Tuesday, September 19, 2017

How to Process Mouse Events in a 3D Scene, Part 3

3. Copy the Object ID buffer into local program memory to work with.

First, your program must allocate an array to hold the ID of the object underneath each pixel:

GLuint *data;
data = new GLuint[windowDimensions.x * windowDimensions.y];

Then, after drawing the scene each frame, copy the values in the Object ID color buffer to this array.  While glBindFramebuffer selects which framebuffer we read from during reading operations, the glReadBuffer function selects which attachment within that framebuffer to read from.

glReadPixels(0, 0, windowDimensions.x, windowDimensions.y, GL_RED_INTEGER, GL_UNSIGNED_INT, data);

Here we set the read buffer to our ObjectID color buffer, copy the object IDs into our data array, and then set the read buffer back to the original color attachment so that we can blit to the default framebuffer.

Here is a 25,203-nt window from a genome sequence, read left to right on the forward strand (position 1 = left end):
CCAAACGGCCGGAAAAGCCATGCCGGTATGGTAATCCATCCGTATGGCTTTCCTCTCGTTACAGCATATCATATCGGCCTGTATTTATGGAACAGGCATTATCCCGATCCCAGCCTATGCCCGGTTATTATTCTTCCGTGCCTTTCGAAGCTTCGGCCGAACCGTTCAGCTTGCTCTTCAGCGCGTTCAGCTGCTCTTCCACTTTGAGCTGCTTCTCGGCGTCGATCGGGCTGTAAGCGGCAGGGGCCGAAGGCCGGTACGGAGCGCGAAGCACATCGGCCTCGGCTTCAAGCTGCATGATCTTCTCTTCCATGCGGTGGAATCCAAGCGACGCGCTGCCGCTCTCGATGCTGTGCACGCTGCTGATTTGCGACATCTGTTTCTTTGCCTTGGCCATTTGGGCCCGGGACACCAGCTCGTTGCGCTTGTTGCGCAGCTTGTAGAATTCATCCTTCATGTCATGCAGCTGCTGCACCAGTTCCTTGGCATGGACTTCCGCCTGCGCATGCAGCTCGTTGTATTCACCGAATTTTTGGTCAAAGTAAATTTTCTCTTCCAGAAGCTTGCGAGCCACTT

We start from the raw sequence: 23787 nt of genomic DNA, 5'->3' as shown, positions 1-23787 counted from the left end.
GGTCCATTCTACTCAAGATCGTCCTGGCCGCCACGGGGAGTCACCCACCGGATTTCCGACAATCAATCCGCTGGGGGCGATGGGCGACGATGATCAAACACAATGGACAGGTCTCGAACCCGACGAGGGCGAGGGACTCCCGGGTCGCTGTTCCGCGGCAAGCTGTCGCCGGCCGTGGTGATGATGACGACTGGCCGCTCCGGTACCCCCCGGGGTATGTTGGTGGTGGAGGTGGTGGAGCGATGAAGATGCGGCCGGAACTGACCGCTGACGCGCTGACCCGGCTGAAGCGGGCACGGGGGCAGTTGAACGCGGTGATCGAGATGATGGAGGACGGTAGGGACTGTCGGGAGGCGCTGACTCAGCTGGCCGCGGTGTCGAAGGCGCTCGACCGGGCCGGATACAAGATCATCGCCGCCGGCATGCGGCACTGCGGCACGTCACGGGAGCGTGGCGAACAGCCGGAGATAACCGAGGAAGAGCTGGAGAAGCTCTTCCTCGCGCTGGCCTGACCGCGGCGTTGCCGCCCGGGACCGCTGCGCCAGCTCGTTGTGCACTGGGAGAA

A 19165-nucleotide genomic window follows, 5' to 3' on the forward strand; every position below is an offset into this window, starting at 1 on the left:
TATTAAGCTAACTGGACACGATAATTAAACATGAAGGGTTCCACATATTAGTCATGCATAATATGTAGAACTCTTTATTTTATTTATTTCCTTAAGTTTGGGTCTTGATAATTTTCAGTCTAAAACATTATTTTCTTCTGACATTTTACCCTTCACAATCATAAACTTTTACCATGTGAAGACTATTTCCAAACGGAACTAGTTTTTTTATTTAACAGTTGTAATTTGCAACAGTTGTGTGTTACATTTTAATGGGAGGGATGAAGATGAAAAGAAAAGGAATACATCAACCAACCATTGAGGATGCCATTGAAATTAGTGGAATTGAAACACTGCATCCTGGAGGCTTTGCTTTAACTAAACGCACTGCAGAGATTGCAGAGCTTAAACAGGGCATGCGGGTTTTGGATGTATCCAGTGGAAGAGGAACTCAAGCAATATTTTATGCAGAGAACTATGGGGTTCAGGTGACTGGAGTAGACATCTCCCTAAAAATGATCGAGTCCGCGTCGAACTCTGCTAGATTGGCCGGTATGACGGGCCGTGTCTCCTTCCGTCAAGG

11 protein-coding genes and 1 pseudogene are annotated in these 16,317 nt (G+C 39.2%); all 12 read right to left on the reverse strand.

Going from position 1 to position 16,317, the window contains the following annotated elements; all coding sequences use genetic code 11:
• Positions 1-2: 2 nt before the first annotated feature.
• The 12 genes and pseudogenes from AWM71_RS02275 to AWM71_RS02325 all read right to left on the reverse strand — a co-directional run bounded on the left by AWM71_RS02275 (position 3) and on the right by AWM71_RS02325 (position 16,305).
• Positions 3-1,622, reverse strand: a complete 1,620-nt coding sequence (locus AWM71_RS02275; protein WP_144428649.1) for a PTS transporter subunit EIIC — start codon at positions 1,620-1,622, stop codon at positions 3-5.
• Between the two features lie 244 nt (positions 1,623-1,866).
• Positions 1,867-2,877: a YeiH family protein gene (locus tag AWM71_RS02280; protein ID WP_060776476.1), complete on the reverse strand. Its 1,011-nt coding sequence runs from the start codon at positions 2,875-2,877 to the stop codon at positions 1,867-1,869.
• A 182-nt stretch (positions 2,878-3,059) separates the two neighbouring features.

Now, when a mouse event comes in we can easily discover what object was clicked on.

auto handleMouseClick = [windowDimensions, &data](int x, int y, int mouseButton) {
    unsigned int objectID = data[x + y * windowDimensions.x];

Until next time!

Part 1
Part 2

How to Process Mouse Events in a 3D Scene, Part 2

2. Modify the vertex and fragment shaders

The shaders must be modified to write the object ID to the new color buffer.  Given an existing vertex shader, it must be modified with the lines:

flat out unsigned int ObjectID;
uniform unsigned int inObjectID;
void main()

    ObjectID = inObjectID;
    // etc.

This declares a new uniform providing the object id to the vertex shader from the program, and passing it on to the fragment shader.  Similarly, the fragment shader must be modified like this:

flat in unsigned int ObjectID;
out unsigned int outObjectID;
void main()
    outObjectID = ObjectID;
    // etc.


Similarly, the first two lines here declare an input variable from the vertex shader, and an output variable that is bound to a framebuffer attachment.

The flat modifier simply means that the value is not interpolated across vertices, and is required to use an integer type in this way.